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I came across the following passage in a mystery manga. The main character is explaining that the as of yet unknown criminal intentionally made the listener think that Kimisawa was the criminal (though she is not).

おそらく奴はお前が君沢さんを犯人だと思い込むのを計算に入れて、その「香水」の匂いをかがせたんだ!
It's likely that that guy (奴) incorporated it into his plans that you'd be under the impression that the criminal was Kimisawa. He made you smell that perfume on purpose!

Unless I am mistaken, it seems to me that the subject/complement of だ is denoted with を which I thought was unacceptable. Could someone please explain when and if this is allowable?

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  • 「君沢さん犯人と思い込む」のところですか、それとも「香水の匂いかがせたん 」のところですか? -- ああ、わかりました、「君沢さん犯人だ(と思い込む)」って意味のことを「君沢さん犯人だ(と思い込む)」って言えるのか、ってことですね。
    – Chocolate
    Dec 14, 2017 at 3:17

2 Answers 2

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AをBだ in isolation makes little sense (although there are minor exceptions). This ~を~だと is a common pattern which appears along with various verbs for assuming, regarding, etc.

  • AをBだと見なす to regard A as B
  • AをBだと考える to consider A B
  • AをBだと仮定する to assume A is B
  • AをBだとする to suppose A as B
  • AをBだと思う to think of A as B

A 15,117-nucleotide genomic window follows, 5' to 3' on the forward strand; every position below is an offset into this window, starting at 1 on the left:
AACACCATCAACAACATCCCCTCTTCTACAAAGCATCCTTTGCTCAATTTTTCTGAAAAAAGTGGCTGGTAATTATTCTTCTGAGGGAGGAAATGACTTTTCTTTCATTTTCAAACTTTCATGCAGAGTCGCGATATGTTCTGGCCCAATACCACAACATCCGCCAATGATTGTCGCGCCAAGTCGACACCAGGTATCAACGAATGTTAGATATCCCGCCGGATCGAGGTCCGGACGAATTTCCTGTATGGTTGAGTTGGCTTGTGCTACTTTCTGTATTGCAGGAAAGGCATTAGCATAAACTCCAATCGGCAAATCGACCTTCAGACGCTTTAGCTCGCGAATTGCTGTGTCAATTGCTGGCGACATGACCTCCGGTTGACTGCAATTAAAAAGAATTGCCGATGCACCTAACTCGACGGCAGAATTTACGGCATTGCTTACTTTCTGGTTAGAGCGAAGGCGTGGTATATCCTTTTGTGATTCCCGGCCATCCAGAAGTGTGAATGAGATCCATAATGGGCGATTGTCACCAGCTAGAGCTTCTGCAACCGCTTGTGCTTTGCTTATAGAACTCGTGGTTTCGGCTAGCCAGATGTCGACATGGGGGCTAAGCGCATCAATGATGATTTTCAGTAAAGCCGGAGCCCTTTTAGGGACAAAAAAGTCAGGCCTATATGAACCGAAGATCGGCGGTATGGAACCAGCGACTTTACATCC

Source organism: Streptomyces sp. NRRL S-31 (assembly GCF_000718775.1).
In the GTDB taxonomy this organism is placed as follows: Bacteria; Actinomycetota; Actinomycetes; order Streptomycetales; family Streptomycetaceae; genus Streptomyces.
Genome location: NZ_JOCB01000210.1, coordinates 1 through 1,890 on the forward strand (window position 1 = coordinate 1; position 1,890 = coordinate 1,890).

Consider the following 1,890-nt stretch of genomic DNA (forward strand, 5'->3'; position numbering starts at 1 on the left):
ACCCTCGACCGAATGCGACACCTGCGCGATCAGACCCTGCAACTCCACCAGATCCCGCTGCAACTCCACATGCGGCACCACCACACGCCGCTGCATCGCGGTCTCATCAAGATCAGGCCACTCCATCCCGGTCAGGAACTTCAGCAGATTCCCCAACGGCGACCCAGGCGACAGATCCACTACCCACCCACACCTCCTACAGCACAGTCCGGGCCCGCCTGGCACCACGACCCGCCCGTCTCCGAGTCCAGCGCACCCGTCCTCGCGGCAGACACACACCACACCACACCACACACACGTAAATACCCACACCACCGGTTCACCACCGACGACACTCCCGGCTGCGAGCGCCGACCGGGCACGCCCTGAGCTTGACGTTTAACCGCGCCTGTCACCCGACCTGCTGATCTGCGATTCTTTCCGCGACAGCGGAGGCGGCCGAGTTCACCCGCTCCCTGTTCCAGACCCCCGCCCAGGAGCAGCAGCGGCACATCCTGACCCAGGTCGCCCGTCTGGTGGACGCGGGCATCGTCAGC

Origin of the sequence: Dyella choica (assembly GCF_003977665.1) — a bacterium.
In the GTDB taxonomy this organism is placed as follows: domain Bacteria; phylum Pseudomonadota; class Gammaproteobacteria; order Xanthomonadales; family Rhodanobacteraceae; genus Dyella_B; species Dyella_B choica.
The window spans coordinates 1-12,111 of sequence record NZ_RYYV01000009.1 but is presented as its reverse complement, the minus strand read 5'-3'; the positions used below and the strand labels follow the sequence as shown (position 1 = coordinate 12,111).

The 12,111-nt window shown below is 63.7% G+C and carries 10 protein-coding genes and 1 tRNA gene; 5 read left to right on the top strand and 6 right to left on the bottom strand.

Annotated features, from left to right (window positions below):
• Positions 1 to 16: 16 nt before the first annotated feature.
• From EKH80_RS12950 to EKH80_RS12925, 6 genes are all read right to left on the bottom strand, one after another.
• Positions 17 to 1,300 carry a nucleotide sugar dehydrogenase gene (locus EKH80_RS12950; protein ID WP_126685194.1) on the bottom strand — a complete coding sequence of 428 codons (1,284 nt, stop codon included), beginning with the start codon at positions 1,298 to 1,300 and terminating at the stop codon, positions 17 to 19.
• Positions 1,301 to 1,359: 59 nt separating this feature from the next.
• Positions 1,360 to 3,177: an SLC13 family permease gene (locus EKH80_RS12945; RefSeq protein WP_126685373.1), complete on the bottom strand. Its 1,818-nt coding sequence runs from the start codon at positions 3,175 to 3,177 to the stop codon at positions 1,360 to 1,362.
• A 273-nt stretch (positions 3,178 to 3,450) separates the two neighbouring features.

• AをBだと勘違いする to mistake A as B
  • AをBだと思い込む to make a wrong assumption that A is B
  • AをBだと定義する to define A as B
  • AをBだと受け取る to take A as B
  • AをBだと解釈する to interpret A as B

So Bだと is like as B, and these verbs can take both を and だと at the same time.

EDIT: だ before を can be omitted in many cases. 君沢さんを犯人と思い込む (without だ) and 君沢さんが犯人だと思い込む are equally correct. For details, see Difference between だと vs と before 認める

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I don't know if it's allowable per say, but it's clear that お前が君沢さんを犯人だ is meant to be a thought in it's own right, which is what (that guy) took into consideration.

I would guess what it's supposed to mean is

that (that guy) assumed you would assume Kimazawa is the criminal, and so he had you? smell that perfume.

As for correctness, I was able to find another example on Linguee that uses を犯人だ

ワシントン弁護士は周到にもハシモトが一切現場に行ってないという警察側の証人まで用意して、もし証拠もなく私を犯人だ、と証言したらすぐ彼らを名誉毀損で訴える準備をしていた。

And it kind of makes sense. The subject is attributing object being some noun.

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